The March/April 2010 issue of Biblical Archaeology Review had an article By Dr. Orly Goldwasser on the creation and evolution of the Hebrew alphabet. The full article is on her website here.
It's pretty detailed - but the main idea of what she writes is that the earliest (around 1800s-1600 BCE) aleph-betic writings were found in the Sinai mines alongside hieroglyphic writings, sometimes even on the same stone. Evidently, it started out as the "Canaanite" turquoise miners attempting to make something easier to use to memorialize people and record prayers than the ruling Egyptian class's hieroglyphics, and succeeding in inventing a pictographic near-alphabet with the initial sound of the picture being the sound value of it in their language - for example:
yud was a hand "yad" picture,
nun was a snake "nahash" picture,
mem was a water "mayim" picture,
resh was a head "rosh" picture, and so on...
Her website has a nice video she made for the Israel museum explaining the process here.
The pictures gradually evolved into the Canaanite / Phoenician / Hebrew Ivri alphabet by the 10th century BCE, as evidenced by the Izbet Sartah (1200 BCE) and Tel Zayit (1100-1050 BCE) ABCeDaries, then the Gezer "calendar" (1000-950 BCE). The timing of the development of the alphabetic writing of the time suggests that the Torah was given in the Early Alphabetic precursor of the Ivri script. Archaeology so far shows that the Ashuri characters(yet another derivative of the same Early Alphabetic script) were not in use until 500-700 years later.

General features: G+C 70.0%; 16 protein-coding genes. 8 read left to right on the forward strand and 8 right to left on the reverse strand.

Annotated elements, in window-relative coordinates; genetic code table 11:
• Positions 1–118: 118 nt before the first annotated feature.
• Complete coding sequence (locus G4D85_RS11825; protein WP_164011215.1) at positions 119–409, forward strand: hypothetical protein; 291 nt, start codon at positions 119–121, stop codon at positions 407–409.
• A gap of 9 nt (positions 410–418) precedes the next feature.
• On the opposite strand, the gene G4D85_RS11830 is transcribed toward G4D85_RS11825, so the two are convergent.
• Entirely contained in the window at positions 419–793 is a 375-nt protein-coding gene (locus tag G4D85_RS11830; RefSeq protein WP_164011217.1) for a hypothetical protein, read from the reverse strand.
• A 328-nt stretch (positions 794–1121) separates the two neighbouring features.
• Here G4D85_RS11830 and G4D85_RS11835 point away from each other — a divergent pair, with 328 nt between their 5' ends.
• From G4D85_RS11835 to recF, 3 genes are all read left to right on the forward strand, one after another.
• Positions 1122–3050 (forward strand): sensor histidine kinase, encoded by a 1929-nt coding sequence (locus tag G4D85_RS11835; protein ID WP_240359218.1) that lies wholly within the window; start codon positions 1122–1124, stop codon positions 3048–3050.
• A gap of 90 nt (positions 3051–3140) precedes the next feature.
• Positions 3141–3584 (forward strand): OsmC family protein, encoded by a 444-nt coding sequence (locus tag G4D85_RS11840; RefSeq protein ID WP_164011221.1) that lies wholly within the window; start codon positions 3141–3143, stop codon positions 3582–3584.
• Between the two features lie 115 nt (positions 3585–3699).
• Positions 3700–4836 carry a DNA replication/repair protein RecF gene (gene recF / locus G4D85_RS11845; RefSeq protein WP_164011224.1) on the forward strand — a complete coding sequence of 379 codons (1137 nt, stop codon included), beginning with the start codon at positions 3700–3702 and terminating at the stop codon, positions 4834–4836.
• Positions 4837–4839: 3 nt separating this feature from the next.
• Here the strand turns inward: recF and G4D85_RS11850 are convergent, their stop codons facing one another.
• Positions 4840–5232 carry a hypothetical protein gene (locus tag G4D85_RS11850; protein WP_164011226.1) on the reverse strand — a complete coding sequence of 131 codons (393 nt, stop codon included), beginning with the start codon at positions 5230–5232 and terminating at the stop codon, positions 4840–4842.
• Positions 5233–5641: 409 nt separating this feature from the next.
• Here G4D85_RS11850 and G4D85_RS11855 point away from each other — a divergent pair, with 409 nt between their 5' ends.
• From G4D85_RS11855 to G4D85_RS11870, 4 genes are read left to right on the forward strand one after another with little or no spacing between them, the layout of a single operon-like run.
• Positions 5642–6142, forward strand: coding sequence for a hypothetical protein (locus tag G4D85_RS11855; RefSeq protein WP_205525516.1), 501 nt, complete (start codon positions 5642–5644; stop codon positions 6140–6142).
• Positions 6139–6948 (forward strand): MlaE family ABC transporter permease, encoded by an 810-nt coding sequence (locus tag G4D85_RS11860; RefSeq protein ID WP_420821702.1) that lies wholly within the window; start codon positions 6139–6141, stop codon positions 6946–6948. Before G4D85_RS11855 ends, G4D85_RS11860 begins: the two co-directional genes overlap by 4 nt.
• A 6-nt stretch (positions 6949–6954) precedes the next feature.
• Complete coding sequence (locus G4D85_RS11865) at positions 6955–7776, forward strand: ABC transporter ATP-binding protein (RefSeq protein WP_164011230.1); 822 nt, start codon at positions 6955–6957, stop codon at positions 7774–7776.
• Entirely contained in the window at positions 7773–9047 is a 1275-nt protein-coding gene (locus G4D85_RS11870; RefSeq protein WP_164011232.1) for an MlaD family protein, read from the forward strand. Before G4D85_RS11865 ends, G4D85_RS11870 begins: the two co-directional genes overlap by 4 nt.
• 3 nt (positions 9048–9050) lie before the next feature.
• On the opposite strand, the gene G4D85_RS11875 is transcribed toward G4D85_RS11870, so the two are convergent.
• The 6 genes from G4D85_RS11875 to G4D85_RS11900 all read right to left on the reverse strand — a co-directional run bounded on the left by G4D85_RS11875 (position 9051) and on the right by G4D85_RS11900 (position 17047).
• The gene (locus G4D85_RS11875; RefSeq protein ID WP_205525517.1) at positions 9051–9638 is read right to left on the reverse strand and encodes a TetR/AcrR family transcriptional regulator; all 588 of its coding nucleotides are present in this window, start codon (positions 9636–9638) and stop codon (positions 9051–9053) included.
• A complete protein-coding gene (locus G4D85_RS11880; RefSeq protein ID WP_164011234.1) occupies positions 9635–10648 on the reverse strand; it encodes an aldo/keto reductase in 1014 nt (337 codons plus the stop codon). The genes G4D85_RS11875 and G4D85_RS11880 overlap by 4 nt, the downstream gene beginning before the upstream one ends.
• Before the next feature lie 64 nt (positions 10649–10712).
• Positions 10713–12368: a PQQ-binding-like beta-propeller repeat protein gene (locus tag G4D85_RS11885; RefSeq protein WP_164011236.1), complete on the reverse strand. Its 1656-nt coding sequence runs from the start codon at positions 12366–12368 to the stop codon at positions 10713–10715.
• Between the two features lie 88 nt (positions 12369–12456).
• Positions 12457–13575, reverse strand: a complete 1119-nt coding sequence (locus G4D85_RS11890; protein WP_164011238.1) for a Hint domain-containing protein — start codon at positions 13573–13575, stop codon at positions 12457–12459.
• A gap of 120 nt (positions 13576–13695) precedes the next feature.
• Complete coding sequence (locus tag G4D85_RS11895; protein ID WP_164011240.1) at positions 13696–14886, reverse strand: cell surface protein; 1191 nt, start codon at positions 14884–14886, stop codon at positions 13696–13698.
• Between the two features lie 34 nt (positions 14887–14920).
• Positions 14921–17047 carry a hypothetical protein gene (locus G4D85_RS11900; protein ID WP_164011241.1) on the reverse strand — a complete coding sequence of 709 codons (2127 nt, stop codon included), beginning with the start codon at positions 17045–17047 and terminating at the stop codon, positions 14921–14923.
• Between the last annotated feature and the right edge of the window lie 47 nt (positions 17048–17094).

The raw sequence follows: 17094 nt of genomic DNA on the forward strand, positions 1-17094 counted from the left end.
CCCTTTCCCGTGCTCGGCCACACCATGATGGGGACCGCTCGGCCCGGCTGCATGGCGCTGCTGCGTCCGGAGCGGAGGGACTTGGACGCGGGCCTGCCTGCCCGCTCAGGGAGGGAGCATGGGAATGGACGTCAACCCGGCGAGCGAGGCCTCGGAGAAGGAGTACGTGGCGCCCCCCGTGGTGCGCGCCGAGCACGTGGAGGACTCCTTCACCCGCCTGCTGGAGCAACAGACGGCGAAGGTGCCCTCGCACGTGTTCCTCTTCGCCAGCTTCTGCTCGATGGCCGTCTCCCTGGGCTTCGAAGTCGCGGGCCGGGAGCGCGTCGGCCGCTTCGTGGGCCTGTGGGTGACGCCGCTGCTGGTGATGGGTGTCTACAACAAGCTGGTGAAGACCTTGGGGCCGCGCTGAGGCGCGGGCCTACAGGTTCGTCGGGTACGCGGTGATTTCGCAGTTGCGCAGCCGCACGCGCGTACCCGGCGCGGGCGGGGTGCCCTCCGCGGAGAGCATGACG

The Jerusalem Talmud in Megillah 1:9 has R. Levi quoting Mar Zutra's(see DoubleAA's answer above) opinion that it was in Ivri, and the Ayin and Tet stood stood up miraculously. This makes sense only in Ivri script - Ayin is an eye/circle and Tet is a circle with an "x" in it. The Babylonian Talmud(also ref Double AA's details) has an opinion that the Mem and Samech(on Ashuri tablets) stood up, which only makes sense with the closed characters in Ashuri. To me, this situation seems perfectly logical - The Jerusalem/Israeli Rabbis of that time would still have seen plenty of evidence of the older script"s former use in the Land of Israel. On the other hand, the Babylonian Rabbis would have seen little to no former Ivri script use in Babylonia by that time, 600-1000 years after Ezra.
In Pritchard's ANET and A. Mazar's Archaeology Of The Land Of The Bible they have NO surviving Land of Israel inscriptions from before the Babylonian conquest - royal inscriptions, letters, jar handles, grave markers, you name it, that are NOT in the Ivri script.
The earliest Ashuri Hebrew/Aramaic writings are from Elephantine and Samaria from around 500-400 BCE. Dead Sea scrolls are in both, but mostly Ashuri, with only some Torah books (4Q Paleo-Leviticus, 4Q Paleo-Genesis/Exodus, etc) written entirely in Ivri.
Ashuri was evidently mostly used during the Second Temple period, except for the coins, probably because Ivri was the only proper script for JERUSALEM THE HOLY.
I hope this clears things up...By the way, I LOVE the fact that the last Israeli use of the Ivri script was when Simon Bar Kosiba took nice Roman Latin coins – hopefully a LOT of Judea Capta coins – and restamped them as Israeli coinage!
edit: added some references